Igniting a Fire for Patient Safety in the or Using Teamstepps and Simulation Observation

2.50
Hdl Handle:
http://hdl.handle.net/10755/616357
Category:
Full-text
Type:
Presentation
Title:
Igniting a Fire for Patient Safety in the or Using Teamstepps and Simulation Observation
Other Titles:
Using Evidence to Improve Simulation in Nursing Education
Author(s):
Archilla, Carlos; Eden, Candace
Lead Author STTI Affiliation:
Non-member
Author Details:
Carlos Archilla, MD, FAAP, carlos.archilla@nemours.org; Candace Eden, RN, NE-BC
Abstract:
Session presented on Thursday, July 21, 2016: The purpose of this' successful continuous improvement project was to assess the current state of teamwork and communication skill among the operating room team, including the CRNAs and Anesthesiologists,'then provide an evidence-based patient safety program training session to improve those constructs. Evaluation for sustainability would then'be assessed within 3 months of the project implementation. 'The clinical questions were: (1) Does the implementation of a TeamSTEPPS training program in the OR cause an improvement in simulation scores in either or both communication and mutual support/teamwork skills post-training? (2) What are the employee?s attitudes about the TeamSTEPPS training? (3) Was the simulation experience satisfying to the employee undergoing the testing? (4) Was the intervention sustained three months post-training? 'The project design included a pre- and post-simulation observation assessment with a high fidelity mannequin, as the OR team engaged in a validated true- life scenario. Kolb?s? Theory of Experiential Learning drove the simulation and educational sessions. The intervention was done using the TeamSTEPPS modules and a post education evaluation was done with the TeamSTEPPS Teamwork Attitudes Questionnaire (T-TAQ). After simulation sessions post intervention, a measure of that experience was done with the Satisfaction in Simulation Experience (SSES) tool. Three months later a short survey (T-TAQ 2) was done to assess sustainability. T-TAQ scores were significantly different in the positive responses from the anesthesia team as compared to the OR team (p=0.227) after the education session. The results of the SSES tool indicated a high percentage (98%-100%) of participants either agreed or strongly agreed that the experience was satisfactory. The Sustainability Scale revealed 66% of the participants indicated that some improvement in communication and mutual support occurred and there was also a desire by the CRNAs for refresher training in the future. Improvements were noted in both modules. Pre- intervention scores for communication were 65%, and post 89%. For mutual support (teamwork) they were 67% pre and 90% post. Along with the statistical support of this project the main gains from this intervention was three-fold.' First, many employees within the OR and anesthesia teams had not participated in simulation previously and this provided an opportunity to practice their new skills in a safe environment for patients. Secondly, it provided the simulation excellence team who provided the experience an opportunity to evaluate their sessions with a validated, reliable tool. Lastly, it inspired spread of this rigorous patient safety program within the organization resulting in other departments who either started using TeamSTEPPS or will begin implementing the program soon.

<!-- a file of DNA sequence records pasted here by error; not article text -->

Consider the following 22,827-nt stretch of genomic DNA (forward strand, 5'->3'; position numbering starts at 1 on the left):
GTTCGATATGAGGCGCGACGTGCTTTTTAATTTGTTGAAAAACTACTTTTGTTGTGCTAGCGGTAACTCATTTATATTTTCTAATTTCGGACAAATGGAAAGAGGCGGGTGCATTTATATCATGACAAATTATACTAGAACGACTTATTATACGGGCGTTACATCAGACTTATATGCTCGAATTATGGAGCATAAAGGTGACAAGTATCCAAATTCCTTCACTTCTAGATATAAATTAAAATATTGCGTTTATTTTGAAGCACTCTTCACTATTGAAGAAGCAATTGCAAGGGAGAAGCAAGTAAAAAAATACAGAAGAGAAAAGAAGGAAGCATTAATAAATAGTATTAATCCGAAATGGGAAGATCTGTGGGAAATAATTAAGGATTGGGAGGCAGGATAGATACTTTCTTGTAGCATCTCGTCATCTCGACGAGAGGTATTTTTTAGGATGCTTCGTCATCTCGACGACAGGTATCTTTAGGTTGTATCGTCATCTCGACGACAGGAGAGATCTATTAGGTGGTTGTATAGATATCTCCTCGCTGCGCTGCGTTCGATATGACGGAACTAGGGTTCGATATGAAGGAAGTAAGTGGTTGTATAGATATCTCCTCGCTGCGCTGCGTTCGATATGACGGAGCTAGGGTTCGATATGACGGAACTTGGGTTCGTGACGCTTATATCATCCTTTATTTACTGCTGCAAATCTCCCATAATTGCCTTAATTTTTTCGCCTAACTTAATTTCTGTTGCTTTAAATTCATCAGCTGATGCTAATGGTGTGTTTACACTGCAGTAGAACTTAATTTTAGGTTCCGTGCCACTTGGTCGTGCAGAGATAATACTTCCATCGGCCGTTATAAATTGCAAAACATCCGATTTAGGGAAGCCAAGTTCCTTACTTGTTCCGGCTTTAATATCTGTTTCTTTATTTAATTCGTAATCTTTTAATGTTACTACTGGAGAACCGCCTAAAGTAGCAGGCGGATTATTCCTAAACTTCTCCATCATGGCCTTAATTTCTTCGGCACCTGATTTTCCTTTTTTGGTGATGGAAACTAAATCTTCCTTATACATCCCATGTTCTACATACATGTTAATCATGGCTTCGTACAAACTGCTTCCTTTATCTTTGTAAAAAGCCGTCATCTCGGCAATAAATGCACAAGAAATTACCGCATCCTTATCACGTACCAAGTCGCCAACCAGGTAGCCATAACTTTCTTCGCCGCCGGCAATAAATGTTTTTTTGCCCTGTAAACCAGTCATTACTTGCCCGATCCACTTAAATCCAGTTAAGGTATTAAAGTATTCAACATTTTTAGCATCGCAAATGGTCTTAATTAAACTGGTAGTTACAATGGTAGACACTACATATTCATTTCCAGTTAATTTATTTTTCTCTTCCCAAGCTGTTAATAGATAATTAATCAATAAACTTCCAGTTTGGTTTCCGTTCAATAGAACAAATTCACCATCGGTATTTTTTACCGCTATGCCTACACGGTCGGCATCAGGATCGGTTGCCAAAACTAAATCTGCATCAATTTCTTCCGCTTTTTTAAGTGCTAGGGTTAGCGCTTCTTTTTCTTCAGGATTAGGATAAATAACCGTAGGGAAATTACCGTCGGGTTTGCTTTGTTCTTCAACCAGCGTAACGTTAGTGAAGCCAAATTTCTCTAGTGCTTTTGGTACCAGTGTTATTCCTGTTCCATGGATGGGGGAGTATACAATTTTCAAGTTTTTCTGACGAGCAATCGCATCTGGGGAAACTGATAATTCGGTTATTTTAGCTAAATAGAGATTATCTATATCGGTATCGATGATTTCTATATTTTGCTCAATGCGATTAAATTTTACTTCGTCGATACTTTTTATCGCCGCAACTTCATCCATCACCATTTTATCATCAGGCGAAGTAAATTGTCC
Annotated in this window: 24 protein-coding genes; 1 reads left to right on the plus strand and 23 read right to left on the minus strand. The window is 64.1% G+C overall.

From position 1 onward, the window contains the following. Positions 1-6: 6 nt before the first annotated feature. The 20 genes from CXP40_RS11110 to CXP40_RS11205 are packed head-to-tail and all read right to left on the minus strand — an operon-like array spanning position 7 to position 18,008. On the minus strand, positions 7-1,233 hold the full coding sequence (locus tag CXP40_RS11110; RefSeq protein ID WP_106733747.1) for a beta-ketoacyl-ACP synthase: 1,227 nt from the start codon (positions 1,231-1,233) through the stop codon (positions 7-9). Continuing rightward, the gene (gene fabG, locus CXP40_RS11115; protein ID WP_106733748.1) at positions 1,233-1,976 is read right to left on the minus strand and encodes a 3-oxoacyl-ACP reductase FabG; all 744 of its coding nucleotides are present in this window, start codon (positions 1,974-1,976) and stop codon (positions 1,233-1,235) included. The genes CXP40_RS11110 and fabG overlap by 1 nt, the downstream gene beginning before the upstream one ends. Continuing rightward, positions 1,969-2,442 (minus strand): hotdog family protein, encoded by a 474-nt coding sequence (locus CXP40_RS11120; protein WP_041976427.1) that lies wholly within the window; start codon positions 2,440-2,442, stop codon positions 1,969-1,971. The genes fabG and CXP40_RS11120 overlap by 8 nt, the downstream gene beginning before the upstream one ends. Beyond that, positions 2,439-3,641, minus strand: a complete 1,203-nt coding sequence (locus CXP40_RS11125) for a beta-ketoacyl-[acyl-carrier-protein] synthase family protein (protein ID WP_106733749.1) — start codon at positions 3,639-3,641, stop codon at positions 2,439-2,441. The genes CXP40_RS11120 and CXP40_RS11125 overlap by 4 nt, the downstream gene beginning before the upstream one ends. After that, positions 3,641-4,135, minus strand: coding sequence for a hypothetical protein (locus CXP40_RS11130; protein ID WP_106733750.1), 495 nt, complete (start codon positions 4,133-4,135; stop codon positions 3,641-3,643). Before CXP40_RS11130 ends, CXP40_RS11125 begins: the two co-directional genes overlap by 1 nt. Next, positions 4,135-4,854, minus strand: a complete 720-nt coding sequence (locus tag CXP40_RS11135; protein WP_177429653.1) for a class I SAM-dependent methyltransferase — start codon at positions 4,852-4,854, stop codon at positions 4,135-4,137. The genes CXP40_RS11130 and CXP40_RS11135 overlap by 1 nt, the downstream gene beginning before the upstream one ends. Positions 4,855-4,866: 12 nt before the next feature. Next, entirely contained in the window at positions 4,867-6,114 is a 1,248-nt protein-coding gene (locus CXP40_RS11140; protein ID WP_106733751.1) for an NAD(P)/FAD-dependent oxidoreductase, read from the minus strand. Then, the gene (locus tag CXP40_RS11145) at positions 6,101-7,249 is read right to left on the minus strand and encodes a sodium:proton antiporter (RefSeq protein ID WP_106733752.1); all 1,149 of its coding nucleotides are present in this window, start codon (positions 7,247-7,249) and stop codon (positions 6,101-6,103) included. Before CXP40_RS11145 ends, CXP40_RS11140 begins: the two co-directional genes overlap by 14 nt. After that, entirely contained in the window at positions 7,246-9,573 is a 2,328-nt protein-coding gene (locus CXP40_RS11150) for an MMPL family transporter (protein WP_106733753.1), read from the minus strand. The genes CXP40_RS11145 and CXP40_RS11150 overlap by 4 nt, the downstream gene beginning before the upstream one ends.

Keywords:
simulation; patient safety; TeamSTEPPS
Repository Posting Date:
13-Jul-2016
Date of Publication:
13-Jul-2016 ; 13-Jul-2016
Other Identifiers:
INRC16B10; INRC16B10
Conference Date:
2016
Conference Name:
27th International Nursing Research Congress
Conference Host:
Sigma Theta Tau International, the Honor Society of Nursing
Conference Location:
Cape Town, South Africa
Description:
Theme: Leading Global Research: Advancing Practice, Advocacy, and Policy

Full metadata record

DC FieldValue Language
dc.language.isoenen
dc.type.categoryFull-texten